The changes were small at first for Sophie – cutting out the junk food and going for short runs around the neighborhood, and within four months she was back to her pre-uni weight.
The sense of achievement was a feeling she hadn’t had in so long, so she decided to set another goal of seven stone, cutting out the olive oil and fatty meats from her diet. No longer was Sophie’s diet a way to lose weight, but a serious disorder fuelled by her obsession with achievement.
She admitted: “On a typical day, I’d wake up and exercise so I could ‘earn’ my breakfast.
“That meant a three-kilometre run, skipping for two minutes, push ups, sit-ups, and jumping jacks until I passed out or nearly threw up. The whole routine would take me two or three hours.
“Then the voice in my head would say, ‘don’t eat breakfast! You’re going to ruin your workout!’
“When I did eat, which was usually three times a day, I’d never go above 100 calories.
“I’d even count the two calories in my Lipton tea. I was so scared of keeping food in the fridge because I thought my mom’s food would seep out of the plastic and get onto mine. I was so delusional.”
Instead of going out to parties with her friends, Sophie would lock herself in her room and spend hours researching ways to lose weight.
Despite the red flags that were beginning to creep up on her body, such as painful joints and yellowing skin, Sophie decided to go on holiday to Thailand with her then-boyfriend.
She said: “While we were there, it was at least 30 degrees every day with 90 per cent humidity, but I had to sleep with the heater on and two blankets.
“We were walking around all day and because I couldn’t measure my food, I cut everything in half just to be sure.
“Not surprisingly, I lost 5kgs while we were there. And I was so excited.
“My parents, on the other hand, didn’t even want to see the photos from our trip. To them, I was just a skeleton on the beach.”
Too weak to exercise, Sophie continued to cut calories and before long she had plummeted to just over four-and-a-half stone.
Despite her iron deficiency, low blood pressure, liver damage and the loss of her period, it wasn’t until Sophie noticed her hair falling out that she decided to seek help.
With the doctor in front of her, there was nowhere to hide and Sophie had to admit to herself that she had anorexia.
She said: “I was out of options. I had to start eating or I would die.
“But I decided I wanted to do it myself. I didn’t want anyone interfering with my food or feeding me high-calorie shakes. That was my worst nightmare.
“In the beginning, I stuck with the same foods I felt comfortable with but would eat an extra 50 calories at each meal.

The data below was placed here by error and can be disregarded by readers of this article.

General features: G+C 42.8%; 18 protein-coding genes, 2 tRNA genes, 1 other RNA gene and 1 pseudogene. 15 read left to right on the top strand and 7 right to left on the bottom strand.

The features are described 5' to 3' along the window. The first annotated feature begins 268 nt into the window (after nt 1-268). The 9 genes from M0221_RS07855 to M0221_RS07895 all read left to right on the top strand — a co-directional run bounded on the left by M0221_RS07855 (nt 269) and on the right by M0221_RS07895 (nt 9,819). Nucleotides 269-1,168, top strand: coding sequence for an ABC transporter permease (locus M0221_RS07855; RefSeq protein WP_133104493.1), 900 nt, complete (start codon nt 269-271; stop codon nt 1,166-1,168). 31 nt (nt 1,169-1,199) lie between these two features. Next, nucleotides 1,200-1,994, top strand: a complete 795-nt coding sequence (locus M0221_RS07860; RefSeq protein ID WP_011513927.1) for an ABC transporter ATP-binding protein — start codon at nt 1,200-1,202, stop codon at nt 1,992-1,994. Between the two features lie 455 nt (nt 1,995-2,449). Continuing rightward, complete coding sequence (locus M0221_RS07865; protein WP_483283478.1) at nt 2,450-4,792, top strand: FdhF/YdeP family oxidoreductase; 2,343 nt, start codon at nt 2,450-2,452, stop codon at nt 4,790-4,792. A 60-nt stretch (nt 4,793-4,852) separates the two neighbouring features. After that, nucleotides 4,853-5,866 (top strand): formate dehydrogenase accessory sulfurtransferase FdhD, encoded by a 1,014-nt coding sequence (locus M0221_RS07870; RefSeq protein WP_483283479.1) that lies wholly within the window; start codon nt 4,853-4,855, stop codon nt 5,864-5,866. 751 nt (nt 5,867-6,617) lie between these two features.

“Eventually I started adding foods back into my diet, like carrots, apples, and capsicum. They tasted so sweet and flavourful!”
By then she was beginning to get back into her fitness routine, starting out with stretching and watching yoga videos before progressing to jogging.
She said: “Cardio is great for your heart but I also wanted to get stronger, so I started lifting weights.
“I was so weak and self-conscious in the beginning, so I’d wait until midnight before going to the gym.
“I was addicted. I loved the positive relationship with food that came with it, as you have to eat protein to see results.
“Around the same time, there was a new gym that was opening closer to where I lived, so one day I took a jog there and put on my resume.
“I knew it was going to be hard finding work because I’d been out of action since 2012, but they offered me a job in reception.
“It was the perfect opportunity to re-join society and I was finally becoming my bubbly self again.”
She’s well-known on the floor and admired for sharing her story openly and honestly.
Now Sophie loves showing women that it’s okay to lift weights and leads by example.
She said: “I’m addicted to the weights and obsessed with keeping strong and active. I don’t weigh myself anymore or count anything I eat and I even eat treats again.
“I consider myself fully recovered, but eating disorders are a real addiction, just like drugs or alcohol. I’m always wary that I could slip back into old habits, but I’m enjoying where I am right now.
“I’m glad I went through what I did. It was painful, but it taught me a lot. If I can help anyone by sharing my story, then it’s worth it.”
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